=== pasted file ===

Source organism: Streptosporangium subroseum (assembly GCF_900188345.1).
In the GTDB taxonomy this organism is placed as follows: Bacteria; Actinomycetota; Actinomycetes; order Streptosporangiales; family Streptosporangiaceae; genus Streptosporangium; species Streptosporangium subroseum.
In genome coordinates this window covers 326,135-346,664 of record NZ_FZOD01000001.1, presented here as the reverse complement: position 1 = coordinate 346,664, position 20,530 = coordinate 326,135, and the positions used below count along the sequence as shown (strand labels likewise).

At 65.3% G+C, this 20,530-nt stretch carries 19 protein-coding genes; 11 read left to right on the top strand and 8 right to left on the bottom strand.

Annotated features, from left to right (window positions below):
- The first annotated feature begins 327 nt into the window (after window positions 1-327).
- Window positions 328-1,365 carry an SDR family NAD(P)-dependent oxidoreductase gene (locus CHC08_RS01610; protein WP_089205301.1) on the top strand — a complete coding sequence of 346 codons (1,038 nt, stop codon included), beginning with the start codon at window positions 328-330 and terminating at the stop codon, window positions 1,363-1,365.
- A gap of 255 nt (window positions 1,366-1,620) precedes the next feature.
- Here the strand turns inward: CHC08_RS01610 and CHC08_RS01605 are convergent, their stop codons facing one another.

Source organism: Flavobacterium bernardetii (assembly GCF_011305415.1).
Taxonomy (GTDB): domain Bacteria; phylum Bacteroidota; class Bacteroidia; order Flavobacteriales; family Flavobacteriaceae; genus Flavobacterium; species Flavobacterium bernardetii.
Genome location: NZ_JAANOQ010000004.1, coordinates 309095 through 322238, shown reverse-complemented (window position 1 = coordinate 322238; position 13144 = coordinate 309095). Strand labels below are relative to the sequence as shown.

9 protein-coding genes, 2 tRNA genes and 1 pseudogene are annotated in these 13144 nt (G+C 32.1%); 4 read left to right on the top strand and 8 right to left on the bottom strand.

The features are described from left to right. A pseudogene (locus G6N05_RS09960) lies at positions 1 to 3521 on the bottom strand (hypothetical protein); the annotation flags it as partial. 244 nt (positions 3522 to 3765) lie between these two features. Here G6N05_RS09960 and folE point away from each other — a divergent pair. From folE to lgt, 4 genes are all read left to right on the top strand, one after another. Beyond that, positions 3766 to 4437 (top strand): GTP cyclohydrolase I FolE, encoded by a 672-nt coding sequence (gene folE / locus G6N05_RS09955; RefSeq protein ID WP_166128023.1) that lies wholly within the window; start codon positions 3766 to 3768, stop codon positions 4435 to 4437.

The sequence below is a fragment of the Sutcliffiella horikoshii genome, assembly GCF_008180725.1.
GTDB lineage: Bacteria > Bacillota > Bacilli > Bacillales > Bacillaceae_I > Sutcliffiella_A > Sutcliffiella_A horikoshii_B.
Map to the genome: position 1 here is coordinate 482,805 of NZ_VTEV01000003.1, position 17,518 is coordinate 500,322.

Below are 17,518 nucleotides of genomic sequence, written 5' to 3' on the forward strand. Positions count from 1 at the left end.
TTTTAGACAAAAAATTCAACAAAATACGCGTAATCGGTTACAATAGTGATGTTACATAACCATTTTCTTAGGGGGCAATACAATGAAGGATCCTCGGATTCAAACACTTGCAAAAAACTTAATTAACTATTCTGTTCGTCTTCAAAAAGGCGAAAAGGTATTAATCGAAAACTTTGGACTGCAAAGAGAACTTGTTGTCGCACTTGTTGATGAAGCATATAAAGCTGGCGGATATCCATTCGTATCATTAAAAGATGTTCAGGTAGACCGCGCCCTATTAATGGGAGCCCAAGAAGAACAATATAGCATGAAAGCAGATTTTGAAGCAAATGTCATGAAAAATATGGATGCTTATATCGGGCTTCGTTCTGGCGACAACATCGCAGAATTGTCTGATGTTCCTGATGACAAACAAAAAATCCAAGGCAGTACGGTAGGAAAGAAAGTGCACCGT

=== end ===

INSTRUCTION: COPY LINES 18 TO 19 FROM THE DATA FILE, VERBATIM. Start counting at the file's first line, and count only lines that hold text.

Below are 17,518 nucleotides of genomic sequence, written 5' to 3' on the forward strand. Positions count from 1 at the left end.
TTTTAGACAAAAAATTCAACAAAATACGCGTAATCGGTTACAATAGTGATGTTACATAACCATTTTCTTAGGGGGCAATACAATGAAGGATCCTCGGATTCAAACACTTGCAAAAAACTTAATTAACTATTCTGTTCGTCTTCAAAAAGGCGAAAAGGTATTAATCGAAAACTTTGGACTGCAAAGAGAACTTGTTGTCGCACTTGTTGATGAAGCATATAAAGCTGGCGGATATCCATTCGTATCATTAAAAGATGTTCAGGTAGACCGCGCCCTATTAATGGGAGCCCAAGAAGAACAATATAGCATGAAAGCAGATTTTGAAGCAAATGTCATGAAAAATATGGATGCTTATATCGGGCTTCGTTCTGGCGACAACATCGCAGAATTGTCTGATGTTCCTGATGACAAACAAAAAATCCAAGGCAGTACGGTAGGAAAGAAAGTGCACCGT